Here at Voraciously, we are firm believers in the notion that you can never have too many tomatoes. Conveniently, along with my colleagues, I happen to believe there is no such thing as too much Tomato Content. So far this year we’ve delved into cooking great Southern red rice with fresh tomatoes, how to make a stellar Caprese salad, ways to improve your bloody mary game and what to do with all those different types of tomatoes.

Still, one of the most common responses to these stories is something along the lines of “all you need to do with a good tomato is sprinkle it with salt and eat it over the sink.” I agree, it’s a beautiful thing, but you probably don’t need us to tell you that, right? If that was the answer we gave you to every question about tomatoes, I suspect a couple of them might be aimed at our direction instead of merely eaten.

What we do have is a Recipe Finder filled with thousands of tested recipes, so here are six of them to breathe some new life into your summer tomato repertoire.

Rustic Tomato and Basil Pie With Garlic Mayo. If you were fancy or a Francophile, you might call this a tomato galette. But this version is not so fancy to make. Use a store-bought crust that you can fold into nice pleats around the filling, and start with a jar of mayonnaise to hack your way to what is basically a garlic aioli for seasoning and serving.

(Deb Lindsey for The Washington Post)

Garlicky Marinated TomatoesWhen you have an extra pound of tomatoes that are ripe, this is a low lift to use them up and still get a flavor-packed result. Serve them on top of crusty, toasted bread for an easy bruschetta appetizer.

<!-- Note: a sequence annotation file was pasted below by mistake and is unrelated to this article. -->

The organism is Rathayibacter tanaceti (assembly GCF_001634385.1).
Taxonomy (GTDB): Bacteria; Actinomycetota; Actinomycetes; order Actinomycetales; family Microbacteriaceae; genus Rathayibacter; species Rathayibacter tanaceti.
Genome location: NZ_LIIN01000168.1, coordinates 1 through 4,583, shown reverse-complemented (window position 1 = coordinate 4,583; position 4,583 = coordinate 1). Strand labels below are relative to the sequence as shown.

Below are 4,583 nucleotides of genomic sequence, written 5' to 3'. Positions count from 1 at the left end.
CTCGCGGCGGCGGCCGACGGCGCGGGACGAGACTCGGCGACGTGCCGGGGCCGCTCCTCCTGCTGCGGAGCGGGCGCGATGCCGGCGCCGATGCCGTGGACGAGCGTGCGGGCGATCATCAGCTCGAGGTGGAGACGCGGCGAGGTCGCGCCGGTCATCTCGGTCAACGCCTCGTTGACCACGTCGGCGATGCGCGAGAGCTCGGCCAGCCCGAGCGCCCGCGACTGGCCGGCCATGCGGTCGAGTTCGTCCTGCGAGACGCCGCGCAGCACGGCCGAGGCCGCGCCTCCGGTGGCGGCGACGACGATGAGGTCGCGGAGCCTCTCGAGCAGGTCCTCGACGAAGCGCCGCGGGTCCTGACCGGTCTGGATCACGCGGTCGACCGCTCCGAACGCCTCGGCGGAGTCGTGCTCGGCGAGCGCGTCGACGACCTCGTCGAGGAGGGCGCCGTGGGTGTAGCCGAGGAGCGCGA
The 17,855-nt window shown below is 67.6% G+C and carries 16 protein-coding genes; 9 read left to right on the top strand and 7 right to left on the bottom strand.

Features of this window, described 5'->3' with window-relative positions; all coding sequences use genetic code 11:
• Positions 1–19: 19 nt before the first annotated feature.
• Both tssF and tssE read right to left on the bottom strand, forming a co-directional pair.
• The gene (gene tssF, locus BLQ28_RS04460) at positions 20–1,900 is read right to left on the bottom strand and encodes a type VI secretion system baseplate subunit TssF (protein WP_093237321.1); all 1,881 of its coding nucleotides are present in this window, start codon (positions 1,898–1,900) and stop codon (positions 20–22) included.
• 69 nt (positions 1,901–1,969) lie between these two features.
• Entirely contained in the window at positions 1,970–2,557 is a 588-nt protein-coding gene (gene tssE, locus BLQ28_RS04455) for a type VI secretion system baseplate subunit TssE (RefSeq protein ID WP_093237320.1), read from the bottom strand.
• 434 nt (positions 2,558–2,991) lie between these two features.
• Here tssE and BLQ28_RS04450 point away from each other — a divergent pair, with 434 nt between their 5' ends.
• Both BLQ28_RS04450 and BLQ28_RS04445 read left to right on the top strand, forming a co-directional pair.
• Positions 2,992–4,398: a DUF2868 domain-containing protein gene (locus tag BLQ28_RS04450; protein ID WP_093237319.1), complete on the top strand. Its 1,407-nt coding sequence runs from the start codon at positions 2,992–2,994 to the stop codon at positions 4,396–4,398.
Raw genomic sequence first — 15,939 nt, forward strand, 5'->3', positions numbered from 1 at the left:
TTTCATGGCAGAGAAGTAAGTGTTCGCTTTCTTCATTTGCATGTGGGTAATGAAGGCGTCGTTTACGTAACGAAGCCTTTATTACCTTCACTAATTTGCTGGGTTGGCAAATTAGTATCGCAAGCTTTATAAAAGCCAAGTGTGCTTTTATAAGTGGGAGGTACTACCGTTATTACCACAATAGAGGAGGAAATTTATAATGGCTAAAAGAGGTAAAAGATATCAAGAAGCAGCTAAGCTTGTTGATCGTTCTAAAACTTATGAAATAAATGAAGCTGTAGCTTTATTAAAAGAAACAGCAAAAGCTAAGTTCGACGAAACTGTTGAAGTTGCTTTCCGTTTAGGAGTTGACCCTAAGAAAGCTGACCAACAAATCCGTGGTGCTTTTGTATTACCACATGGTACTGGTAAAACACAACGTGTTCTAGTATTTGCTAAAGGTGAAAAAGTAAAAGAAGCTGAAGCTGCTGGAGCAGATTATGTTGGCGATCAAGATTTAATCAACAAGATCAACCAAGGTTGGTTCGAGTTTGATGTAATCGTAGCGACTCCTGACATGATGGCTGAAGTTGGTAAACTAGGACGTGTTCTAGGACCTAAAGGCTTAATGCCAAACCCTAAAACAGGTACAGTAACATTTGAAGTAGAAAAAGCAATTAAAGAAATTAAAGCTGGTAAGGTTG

(Jennifer Chase for The Washington Post)

Bulgur Salad With Spinach, Tomatoes and Herbs. This will remind you of tabbouleh but with an extra nutritional boost from baby spinach. It’s studded with grape tomatoes and will keep well for several days in the refrigerator.

(Deb Lindsey for The Washington Post)

Summer Tomato PanzanellaEnjoy summer like the Italians do, with this bread salad. Be sure to use absolutely ripe tomatoes. Eat the salad as a first course, although with some antipasti on the side, this could be a nice, light dinner.

(Deb Lindsey for The Washington Post; tableware from Crate and Barrel)

Savory Tomato Cornbread CobblerThis is not your typical sweet fruit cobbler. Instead, the concept is crossed with corn bread and perked up with flavorful spices. It may sound unusual, but it works.

(Dixie D. Vereen for The Washington Post)

Tomato, Pesto and Ricotta Sandwiches. Here’s a nice departure from the Caprese sandwich you know and love (or loathe). If you’ve never whipped ricotta before, you’re in for a real treat.

More from Voraciously:

If you throw basil, tomato and mozzarella on a plate and call it Caprese, these tips are for you

Fresh summer tomatoes take classic Southern red rice to the next level

How to make better bloody marys at home